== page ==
Empty high street image

Retail parks have proven resilient following a tough retail trading period from the 30th June to 27th July 2019, adding weight to Ableworld’s Mike Williams’ suggestion that retail parks may be the future for mobility retail.

The number of retail spaces sitting empty in town centres across the UK hit its highest level since January 2015 at 10.3 percent in July 2019, alongside the worst decline in footfall for July since 2012.

The July retail statistics from consumer research and data analysis specialists Springboard continues to highlight the struggle facing high streets up and down the UK to attract shoppers, increasing the pressure on retailers across multiple sectors, including mobility.

Advertisement | Continue story below

According to the data, the national town vacancy rate increased slightly on the previous quarters rate of 10.2 percent whilst retail footfall declined by 1.9 percent in July, compared to the same point last year when it declined by 0.9 percent.

High street footfall and shopping centre footfall saw the most substantial decreases, with high street footfall declining by 2.7 percent, compared to the increase of 0.3 percent in July last year.  The three-month average decline for high street footfall is 4.0 percent.

Shopping Centre footfall declined by 3.1 percent against July 2018’s decline of 3.4%, with the three-month average decline being 3.0 percent.

Helen Dickinson OBE, Chief Executive of the British Retail Consortium, said: “Retailers have faced a challenging environment this month, with declines in footfall on High Streets and Shopping Centres. Sluggish sales growth and declining footfall also contributed to the rise in town centre vacancies, which rose to their highest level since January 2015.

“High streets and town centres play an important part in our local communities, and we should be concerned by the rise in empty storefronts.”

Despite high streets and shopping centres experiencing falling numbers of shoppers visiting stores, the outlook was more positive for retailers in Britain’s retail parks, with footfall increasing in July 2019 by 1.2 percent, following a 0.5 percent drop in the same period last year.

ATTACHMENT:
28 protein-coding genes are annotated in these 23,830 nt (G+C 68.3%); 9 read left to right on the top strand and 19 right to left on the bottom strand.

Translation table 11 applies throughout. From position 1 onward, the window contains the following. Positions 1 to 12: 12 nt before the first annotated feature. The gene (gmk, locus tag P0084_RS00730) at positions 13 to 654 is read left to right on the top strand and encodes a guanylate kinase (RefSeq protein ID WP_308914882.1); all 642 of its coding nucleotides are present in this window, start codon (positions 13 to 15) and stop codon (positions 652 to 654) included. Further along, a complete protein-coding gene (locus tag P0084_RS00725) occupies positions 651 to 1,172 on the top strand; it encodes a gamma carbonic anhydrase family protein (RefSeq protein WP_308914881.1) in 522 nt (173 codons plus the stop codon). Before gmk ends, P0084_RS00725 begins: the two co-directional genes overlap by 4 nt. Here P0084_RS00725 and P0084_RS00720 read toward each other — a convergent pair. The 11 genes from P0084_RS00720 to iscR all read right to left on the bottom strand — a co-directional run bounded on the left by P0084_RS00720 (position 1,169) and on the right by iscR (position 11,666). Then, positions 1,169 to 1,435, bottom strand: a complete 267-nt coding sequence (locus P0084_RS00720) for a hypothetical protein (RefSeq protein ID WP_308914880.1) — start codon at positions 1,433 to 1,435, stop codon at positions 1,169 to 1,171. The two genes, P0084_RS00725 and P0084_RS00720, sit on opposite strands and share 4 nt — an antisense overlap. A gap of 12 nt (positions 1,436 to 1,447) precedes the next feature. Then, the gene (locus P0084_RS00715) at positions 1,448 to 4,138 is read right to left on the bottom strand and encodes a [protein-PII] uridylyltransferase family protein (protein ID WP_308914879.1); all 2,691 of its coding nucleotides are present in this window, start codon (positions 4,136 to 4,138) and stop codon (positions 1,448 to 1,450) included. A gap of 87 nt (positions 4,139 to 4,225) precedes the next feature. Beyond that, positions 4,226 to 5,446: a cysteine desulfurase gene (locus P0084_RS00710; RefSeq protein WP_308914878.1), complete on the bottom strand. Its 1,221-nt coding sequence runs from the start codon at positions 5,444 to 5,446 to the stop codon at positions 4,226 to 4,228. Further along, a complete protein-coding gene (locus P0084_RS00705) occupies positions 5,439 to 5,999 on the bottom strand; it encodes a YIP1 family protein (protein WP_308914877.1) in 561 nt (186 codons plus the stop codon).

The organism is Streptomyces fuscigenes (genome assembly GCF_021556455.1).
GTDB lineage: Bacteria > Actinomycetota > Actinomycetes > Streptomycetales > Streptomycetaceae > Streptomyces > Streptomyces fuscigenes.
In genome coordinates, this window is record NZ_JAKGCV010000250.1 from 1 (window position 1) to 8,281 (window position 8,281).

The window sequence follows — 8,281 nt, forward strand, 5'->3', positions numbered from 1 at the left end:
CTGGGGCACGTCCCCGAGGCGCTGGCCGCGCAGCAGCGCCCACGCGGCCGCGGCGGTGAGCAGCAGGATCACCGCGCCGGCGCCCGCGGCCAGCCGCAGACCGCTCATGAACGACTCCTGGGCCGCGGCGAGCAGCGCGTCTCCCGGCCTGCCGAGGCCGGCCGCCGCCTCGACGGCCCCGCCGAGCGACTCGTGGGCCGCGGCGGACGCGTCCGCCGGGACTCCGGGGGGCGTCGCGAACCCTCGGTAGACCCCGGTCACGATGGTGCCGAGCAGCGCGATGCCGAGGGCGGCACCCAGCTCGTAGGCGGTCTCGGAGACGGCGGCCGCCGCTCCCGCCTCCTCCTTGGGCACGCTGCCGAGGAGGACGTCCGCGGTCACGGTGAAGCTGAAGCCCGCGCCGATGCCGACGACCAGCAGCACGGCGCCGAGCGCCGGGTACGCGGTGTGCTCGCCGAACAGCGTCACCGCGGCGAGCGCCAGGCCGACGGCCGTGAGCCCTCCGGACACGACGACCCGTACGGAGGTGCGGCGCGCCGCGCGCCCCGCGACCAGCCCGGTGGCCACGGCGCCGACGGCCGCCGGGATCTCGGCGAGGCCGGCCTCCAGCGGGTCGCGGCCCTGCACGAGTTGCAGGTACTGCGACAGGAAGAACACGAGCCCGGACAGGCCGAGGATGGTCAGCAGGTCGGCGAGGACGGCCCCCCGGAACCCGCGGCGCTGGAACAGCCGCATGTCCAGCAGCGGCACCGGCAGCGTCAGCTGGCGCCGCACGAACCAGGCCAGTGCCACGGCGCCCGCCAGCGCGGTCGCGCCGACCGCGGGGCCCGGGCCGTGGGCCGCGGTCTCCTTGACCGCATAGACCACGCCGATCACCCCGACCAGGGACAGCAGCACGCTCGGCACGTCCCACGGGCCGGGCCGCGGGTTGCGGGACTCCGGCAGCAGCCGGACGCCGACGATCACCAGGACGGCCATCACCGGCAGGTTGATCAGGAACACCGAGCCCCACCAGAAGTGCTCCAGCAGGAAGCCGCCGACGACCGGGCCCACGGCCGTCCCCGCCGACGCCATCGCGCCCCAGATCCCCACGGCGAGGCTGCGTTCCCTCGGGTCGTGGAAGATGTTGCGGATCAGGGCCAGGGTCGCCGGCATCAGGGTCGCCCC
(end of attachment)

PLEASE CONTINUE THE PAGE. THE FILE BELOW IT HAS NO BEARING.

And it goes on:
Over a three-month average, retail park footfall saw a slight increase by 0.2 percent.

At the launch of its new Stafford store in June, Mike Williams, Managing Director of Ableworld, told THIIS that the company was focusing on opening new stores in retail parks, suggesting that retail parks and mobility outlets are a natural fit.

Ableworld Stafford Shop front at launch
Ableworld’s new Stafford store aims to enjoy the best of both worlds, located on both a high street and in a retail park

“I’ve always thought that the way retail in the mobility market is moving, there will be a B&M, a Boots store, a DIY store and a mobility store in most retail parks. It is a natural way for the market to go.”

A call to freeze business rates

In response to the difficult trading landscape facing retailers on high street and in shopping centres, Helen has called for the Government to intervene to plug the number of retailers retreating from town centres.

“If the Government wishes to avoid seeing more empty shops in our town centres then they must act to relieve some of the pressure bearing down on the high street. Currently, retail accounts for 5 percent of the economy, yet pays 10 percent of all business costs and 25 percent of all business taxes,” she commented.

“The rising vacancy figures show this is simply not sustainable. We need an immediate freeze in rates, as well as fixing the Transitional Relief, which leads to cornershops in Redcar subsidising banks in central London.”